Western News Roundup: Offshore Wind, Wildfires, And Western Drinking Water
In California-related news, the federal government announced the first Pacific Ocean offshore wind lease auction and wildfire are overwhelming the state's recent emissions cuts. On Tuesday the Interior Department announced it will auction leases for nearly 583 square miles over the Outer Continental Shelf that will generate an estimated 4.5 GW of electricity, enough to power about 1.5 million homes. The lease sale, the first in the U.S. for commercial-scale floating OSW generation, is consistent with the administration's goals of developing 30 GW of traditional offshore wind by 2030 and another 15 GW of floating OSW capacity by 2035. A new study published in ScienceDirect found carbon emissions from California wildfires in 2020 alone were about double the state's total climate pollution reductions from 2003-2019. A separate study published in Proceedings of the National Academy of Sciences found smoke from wildfires in the American West can make severe storms in the central U.S. worse by increasing the likelihood of heavy precipitation by as much as 38%. Finally, though not located in California, the one-two-three climate punch of the Western megadrought, supercharged wildfires, and heavier, more intense rainfall when it does rain are all combining to threaten drinking water supplies. Las Vegas, New Mexico, The Hill reports, at one point had just 21 days of water left.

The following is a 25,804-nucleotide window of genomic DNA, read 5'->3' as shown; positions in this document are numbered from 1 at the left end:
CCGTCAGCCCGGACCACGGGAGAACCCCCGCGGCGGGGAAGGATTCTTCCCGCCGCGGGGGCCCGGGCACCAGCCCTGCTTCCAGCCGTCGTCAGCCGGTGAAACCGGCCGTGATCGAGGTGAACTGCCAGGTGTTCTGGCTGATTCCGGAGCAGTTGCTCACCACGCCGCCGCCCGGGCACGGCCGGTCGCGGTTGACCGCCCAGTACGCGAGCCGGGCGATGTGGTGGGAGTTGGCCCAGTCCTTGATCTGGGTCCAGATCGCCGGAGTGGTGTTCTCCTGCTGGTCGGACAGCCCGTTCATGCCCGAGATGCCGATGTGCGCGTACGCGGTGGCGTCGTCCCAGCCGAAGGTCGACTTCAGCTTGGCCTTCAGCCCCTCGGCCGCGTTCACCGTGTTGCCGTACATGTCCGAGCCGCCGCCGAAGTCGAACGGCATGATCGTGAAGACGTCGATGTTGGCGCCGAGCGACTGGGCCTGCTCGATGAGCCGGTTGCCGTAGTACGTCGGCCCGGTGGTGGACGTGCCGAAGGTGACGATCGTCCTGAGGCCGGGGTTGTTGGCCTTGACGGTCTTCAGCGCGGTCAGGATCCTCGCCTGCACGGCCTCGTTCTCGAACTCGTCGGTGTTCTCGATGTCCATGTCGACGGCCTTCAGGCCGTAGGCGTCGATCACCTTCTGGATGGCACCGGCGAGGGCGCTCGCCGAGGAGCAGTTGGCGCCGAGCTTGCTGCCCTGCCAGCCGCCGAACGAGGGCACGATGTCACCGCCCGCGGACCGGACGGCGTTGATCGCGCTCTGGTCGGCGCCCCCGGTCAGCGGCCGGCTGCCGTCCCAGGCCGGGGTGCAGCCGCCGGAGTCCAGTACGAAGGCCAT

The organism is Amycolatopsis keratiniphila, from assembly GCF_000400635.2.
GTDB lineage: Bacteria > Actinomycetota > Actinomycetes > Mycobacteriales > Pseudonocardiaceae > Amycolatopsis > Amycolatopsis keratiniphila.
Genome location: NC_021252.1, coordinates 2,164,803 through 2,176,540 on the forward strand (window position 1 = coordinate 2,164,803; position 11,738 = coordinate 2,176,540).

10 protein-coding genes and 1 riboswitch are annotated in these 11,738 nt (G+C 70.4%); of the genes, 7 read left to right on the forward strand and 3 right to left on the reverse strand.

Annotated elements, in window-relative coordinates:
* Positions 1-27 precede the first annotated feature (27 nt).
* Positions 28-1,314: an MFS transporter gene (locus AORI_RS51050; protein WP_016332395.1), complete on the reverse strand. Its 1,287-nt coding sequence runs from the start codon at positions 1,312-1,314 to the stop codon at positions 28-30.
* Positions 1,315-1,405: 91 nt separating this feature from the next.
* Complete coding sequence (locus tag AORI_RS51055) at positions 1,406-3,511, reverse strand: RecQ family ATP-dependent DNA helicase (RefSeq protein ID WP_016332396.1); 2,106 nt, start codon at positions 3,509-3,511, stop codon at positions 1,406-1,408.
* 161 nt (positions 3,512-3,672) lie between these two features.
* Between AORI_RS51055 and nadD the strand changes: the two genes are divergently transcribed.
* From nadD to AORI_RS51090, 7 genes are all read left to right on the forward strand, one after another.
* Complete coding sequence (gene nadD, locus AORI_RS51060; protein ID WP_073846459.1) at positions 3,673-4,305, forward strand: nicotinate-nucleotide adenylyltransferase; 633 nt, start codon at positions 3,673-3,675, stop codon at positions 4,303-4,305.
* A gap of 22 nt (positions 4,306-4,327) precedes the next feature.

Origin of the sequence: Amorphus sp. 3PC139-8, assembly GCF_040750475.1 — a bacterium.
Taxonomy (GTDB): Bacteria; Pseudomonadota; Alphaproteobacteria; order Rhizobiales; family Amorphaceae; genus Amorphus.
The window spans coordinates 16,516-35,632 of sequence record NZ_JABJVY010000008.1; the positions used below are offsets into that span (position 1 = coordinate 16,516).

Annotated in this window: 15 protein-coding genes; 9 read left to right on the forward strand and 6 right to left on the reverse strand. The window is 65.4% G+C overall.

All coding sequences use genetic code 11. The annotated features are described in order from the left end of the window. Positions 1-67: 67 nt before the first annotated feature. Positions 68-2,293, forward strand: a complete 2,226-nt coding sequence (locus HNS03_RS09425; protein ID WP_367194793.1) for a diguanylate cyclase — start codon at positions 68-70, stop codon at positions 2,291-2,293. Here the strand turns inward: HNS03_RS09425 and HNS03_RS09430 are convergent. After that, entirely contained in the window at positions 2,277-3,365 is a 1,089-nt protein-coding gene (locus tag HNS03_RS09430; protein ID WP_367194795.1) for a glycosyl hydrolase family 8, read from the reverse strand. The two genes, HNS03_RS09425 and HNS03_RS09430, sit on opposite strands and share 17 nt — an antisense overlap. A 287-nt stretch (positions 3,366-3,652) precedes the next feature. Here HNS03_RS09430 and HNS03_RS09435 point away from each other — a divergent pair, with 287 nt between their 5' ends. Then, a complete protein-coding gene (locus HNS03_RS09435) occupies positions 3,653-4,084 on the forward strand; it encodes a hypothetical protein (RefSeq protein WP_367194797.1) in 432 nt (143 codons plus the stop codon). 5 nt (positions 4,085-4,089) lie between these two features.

(OSW lease sale: AP, E&E $, Axios, The Hill, Politico Pro $, E&E $, Politico Pro $, Reuters, Bloomberg $; Wildfire emissions: E&E $, Axios; Smoke effect on weather: E&E $; Drinking water: The Hill)
(Climate Signals background: 2020 Western wildfire season, Western megadrought, Extreme precipitation increase)
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